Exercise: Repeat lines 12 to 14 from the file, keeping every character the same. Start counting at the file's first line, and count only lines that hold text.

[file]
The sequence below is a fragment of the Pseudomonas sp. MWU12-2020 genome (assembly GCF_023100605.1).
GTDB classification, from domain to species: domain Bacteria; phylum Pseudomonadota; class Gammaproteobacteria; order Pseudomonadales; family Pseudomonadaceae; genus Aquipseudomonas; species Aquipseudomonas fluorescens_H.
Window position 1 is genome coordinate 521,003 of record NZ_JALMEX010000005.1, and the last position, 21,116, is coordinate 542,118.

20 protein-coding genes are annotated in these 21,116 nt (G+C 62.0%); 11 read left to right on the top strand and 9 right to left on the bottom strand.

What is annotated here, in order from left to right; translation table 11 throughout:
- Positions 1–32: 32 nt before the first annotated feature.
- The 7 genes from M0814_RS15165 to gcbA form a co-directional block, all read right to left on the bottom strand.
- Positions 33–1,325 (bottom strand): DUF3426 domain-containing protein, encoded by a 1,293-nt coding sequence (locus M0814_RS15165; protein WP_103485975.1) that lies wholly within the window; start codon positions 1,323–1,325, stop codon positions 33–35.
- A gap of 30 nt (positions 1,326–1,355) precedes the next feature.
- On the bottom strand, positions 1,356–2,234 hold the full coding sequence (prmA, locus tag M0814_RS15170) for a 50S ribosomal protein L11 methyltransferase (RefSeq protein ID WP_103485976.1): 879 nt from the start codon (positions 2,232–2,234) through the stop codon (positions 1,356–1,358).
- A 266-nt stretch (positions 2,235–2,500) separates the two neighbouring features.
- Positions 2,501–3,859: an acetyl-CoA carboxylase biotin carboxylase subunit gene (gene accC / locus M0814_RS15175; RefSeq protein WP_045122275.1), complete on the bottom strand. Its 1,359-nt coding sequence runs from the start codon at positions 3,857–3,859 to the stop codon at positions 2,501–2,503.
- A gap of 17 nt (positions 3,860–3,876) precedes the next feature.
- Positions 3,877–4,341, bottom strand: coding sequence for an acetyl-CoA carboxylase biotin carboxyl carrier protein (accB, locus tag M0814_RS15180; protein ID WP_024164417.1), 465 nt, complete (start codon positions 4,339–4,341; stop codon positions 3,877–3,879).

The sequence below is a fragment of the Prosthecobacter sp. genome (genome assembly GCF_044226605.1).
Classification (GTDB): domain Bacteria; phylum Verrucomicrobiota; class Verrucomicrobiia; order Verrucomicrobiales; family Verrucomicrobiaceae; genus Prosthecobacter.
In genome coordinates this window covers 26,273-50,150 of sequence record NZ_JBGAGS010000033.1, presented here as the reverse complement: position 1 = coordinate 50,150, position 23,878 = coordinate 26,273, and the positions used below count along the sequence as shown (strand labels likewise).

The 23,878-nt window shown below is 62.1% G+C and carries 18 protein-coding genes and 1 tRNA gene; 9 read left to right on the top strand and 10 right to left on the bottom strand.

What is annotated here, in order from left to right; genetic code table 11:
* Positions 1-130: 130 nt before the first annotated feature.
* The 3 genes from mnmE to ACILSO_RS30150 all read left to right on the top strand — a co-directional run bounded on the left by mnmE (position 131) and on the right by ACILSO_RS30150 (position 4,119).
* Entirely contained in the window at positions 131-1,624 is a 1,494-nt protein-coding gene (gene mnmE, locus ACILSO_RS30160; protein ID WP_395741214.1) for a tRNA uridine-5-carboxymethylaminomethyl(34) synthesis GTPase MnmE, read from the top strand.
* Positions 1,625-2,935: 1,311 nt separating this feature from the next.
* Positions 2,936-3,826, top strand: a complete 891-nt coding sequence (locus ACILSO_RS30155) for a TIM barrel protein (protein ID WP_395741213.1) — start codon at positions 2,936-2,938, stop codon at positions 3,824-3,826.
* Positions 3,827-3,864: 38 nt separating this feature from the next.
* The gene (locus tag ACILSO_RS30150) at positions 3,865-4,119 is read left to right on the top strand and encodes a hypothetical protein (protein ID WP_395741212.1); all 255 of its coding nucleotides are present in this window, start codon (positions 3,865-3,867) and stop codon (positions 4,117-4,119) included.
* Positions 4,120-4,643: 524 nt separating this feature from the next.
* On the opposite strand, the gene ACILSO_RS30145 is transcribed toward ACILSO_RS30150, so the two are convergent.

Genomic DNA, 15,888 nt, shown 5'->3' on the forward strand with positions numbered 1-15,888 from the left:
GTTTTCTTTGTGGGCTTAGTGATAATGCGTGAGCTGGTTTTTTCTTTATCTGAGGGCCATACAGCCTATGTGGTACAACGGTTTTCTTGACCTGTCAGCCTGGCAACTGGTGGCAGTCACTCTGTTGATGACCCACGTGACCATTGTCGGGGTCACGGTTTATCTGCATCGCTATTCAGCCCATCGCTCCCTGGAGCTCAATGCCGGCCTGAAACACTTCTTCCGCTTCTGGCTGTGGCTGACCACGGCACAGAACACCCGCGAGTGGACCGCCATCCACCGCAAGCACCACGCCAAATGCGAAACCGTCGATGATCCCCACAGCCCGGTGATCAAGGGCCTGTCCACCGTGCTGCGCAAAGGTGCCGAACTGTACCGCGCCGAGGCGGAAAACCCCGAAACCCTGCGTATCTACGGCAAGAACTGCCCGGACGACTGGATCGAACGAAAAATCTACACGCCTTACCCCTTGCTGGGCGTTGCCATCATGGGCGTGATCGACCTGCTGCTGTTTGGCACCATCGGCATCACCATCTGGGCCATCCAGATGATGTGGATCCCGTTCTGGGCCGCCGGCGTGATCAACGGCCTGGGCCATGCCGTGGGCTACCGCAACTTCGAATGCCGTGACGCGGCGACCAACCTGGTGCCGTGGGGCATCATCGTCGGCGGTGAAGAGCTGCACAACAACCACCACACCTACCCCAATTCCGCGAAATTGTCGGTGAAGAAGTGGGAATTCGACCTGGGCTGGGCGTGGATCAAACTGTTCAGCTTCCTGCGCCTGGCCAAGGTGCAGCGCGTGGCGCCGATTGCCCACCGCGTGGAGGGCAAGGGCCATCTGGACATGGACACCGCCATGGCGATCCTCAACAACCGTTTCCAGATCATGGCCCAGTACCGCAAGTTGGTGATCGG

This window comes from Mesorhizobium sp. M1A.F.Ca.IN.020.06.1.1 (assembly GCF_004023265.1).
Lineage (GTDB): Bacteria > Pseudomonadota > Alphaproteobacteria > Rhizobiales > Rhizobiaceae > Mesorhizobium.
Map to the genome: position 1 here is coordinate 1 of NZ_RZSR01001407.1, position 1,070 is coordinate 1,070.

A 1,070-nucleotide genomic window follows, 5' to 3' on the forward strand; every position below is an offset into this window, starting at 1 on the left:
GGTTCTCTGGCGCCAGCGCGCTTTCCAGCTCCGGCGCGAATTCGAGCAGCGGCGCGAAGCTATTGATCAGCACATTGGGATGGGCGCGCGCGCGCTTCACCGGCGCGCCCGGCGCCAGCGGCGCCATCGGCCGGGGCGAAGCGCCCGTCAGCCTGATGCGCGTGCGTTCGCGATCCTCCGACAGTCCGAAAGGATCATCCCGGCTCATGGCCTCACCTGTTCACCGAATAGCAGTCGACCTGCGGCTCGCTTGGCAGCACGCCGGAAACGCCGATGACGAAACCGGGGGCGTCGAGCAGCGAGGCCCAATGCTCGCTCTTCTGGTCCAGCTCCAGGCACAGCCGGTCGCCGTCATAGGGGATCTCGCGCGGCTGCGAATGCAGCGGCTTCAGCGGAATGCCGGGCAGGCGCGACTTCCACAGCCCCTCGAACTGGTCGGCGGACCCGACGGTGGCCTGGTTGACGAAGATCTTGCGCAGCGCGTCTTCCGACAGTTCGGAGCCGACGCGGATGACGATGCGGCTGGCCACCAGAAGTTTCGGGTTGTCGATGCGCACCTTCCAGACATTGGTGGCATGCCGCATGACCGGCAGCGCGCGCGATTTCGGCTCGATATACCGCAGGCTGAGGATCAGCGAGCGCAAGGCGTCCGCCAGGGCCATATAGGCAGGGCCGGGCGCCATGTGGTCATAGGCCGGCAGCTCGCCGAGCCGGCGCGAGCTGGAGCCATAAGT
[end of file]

- Positions 2,501–3,859: an acetyl-CoA carboxylase biotin carboxylase subunit gene (gene accC / locus M0814_RS15175; RefSeq protein WP_045122275.1), complete on the bottom strand. Its 1,359-nt coding sequence runs from the start codon at positions 3,857–3,859 to the stop codon at positions 2,501–2,503.
- A gap of 17 nt (positions 3,860–3,876) precedes the next feature.
- Positions 3,877–4,341, bottom strand: coding sequence for an acetyl-CoA carboxylase biotin carboxyl carrier protein (accB, locus tag M0814_RS15180; protein ID WP_024164417.1), 465 nt, complete (start codon positions 4,339–4,341; stop codon positions 3,877–3,879).